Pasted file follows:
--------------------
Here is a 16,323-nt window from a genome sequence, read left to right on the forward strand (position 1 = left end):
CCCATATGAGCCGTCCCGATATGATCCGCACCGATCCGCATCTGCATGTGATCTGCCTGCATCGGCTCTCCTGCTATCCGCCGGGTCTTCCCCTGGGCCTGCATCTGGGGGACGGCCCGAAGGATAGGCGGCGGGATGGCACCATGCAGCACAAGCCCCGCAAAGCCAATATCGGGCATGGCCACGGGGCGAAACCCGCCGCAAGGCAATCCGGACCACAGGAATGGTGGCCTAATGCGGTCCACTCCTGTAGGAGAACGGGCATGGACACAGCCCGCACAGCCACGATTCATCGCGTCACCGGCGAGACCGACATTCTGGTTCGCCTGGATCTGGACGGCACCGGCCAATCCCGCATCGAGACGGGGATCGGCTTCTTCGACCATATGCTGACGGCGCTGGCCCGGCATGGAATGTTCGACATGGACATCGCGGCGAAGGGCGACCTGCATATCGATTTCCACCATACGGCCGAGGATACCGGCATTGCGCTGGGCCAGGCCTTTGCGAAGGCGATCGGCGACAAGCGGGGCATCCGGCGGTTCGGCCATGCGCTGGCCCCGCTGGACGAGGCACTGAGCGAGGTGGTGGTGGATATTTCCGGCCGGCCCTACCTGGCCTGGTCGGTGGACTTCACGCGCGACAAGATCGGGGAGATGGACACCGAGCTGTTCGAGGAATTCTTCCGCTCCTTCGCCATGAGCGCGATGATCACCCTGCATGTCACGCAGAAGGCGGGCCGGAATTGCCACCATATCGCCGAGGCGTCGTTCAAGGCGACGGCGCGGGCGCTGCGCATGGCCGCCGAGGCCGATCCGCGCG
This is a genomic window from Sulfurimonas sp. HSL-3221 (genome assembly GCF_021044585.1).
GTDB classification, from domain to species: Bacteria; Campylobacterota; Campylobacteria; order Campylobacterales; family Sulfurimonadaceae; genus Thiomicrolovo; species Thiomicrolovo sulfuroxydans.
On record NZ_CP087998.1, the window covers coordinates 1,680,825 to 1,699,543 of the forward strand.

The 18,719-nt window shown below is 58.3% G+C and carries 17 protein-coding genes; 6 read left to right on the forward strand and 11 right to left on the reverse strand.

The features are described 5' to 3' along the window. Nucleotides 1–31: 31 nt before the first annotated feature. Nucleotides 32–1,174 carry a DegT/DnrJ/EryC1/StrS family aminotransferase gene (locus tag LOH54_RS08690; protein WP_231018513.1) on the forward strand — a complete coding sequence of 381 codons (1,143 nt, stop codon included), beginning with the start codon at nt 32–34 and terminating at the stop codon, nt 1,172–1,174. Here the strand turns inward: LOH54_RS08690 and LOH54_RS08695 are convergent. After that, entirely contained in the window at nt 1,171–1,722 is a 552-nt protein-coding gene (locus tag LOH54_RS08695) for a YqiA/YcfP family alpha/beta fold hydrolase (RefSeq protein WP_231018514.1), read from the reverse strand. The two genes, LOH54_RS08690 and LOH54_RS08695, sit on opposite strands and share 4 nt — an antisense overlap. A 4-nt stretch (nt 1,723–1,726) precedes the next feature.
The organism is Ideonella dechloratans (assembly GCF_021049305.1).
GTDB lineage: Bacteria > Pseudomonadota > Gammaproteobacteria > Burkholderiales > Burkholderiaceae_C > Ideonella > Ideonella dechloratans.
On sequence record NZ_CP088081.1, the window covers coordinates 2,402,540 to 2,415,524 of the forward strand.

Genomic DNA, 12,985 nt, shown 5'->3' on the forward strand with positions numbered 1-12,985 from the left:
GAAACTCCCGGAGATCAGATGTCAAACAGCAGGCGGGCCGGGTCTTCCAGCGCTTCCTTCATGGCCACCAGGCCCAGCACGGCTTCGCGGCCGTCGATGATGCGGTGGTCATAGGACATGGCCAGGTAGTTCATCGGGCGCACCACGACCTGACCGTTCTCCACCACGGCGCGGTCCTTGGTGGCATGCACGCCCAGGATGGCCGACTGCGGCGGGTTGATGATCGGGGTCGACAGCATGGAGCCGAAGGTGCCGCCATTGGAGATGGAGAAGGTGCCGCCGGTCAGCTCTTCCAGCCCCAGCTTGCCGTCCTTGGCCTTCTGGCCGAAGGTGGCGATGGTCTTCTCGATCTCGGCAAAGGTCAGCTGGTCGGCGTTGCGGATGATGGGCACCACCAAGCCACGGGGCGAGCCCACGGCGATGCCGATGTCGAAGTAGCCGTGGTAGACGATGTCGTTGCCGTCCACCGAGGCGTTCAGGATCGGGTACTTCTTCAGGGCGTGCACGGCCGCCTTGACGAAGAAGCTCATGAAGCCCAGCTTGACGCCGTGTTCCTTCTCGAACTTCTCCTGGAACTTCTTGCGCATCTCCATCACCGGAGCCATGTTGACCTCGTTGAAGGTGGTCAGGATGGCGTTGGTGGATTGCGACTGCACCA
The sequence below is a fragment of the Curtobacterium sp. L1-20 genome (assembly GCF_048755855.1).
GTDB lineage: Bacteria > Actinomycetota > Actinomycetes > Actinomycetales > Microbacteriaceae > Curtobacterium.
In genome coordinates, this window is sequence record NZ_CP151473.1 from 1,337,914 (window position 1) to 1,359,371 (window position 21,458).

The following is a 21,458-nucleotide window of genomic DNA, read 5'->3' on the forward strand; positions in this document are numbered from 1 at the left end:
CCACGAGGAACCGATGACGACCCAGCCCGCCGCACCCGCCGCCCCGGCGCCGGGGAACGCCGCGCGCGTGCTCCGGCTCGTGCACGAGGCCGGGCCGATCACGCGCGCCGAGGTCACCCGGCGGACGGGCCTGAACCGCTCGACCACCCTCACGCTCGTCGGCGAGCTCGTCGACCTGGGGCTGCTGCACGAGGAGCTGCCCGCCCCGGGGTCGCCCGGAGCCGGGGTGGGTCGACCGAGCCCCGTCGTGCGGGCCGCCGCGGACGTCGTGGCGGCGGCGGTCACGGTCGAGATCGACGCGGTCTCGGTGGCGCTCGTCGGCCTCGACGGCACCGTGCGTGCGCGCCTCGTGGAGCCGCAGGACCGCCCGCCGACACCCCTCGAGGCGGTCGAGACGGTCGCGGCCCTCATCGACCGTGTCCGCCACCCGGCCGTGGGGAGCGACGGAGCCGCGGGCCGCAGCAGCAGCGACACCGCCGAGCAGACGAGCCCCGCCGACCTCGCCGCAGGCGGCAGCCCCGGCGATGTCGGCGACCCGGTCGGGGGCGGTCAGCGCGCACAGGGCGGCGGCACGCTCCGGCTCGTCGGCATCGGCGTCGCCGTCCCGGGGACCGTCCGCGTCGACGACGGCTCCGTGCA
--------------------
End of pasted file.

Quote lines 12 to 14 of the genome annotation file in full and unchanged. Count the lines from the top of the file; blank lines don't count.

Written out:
GAAACTCCCGGAGATCAGATGTCAAACAGCAGGCGGGCCGGGTCTTCCAGCGCTTCCTTCATGGCCACCAGGCCCAGCACGGCTTCGCGGCCGTCGATGATGCGGTGGTCATAGGACATGGCCAGGTAGTTCATCGGGCGCACCACGACCTGACCGTTCTCCACCACGGCGCGGTCCTTGGTGGCATGCACGCCCAGGATGGCCGACTGCGGCGGGTTGATGATCGGGGTCGACAGCATGGAGCCGAAGGTGCCGCCATTGGAGATGGAGAAGGTGCCGCCGGTCAGCTCTTCCAGCCCCAGCTTGCCGTCCTTGGCCTTCTGGCCGAAGGTGGCGATGGTCTTCTCGATCTCGGCAAAGGTCAGCTGGTCGGCGTTGCGGATGATGGGCACCACCAAGCCACGGGGCGAGCCCACGGCGATGCCGATGTCGAAGTAGCCGTGGTAGACGATGTCGTTGCCGTCCACCGAGGCGTTCAGGATCGGGTACTTCTTCAGGGCGTGCACGGCCGCCTTGACGAAGAAGCTCATGAAGCCCAGCTTGACGCCGTGTTCCTTCTCGAACTTCTCCTGGAACTTCTTGCGCATCTCCATCACCGGAGCCATGTTGACCTCGTTGAAGGTGGTCAGGATGGCGTTGGTGGATTGCGACTGCACCA
The sequence below is a fragment of the Curtobacterium sp. L1-20 genome (assembly GCF_048755855.1).
GTDB lineage: Bacteria > Actinomycetota > Actinomycetes > Actinomycetales > Microbacteriaceae > Curtobacterium.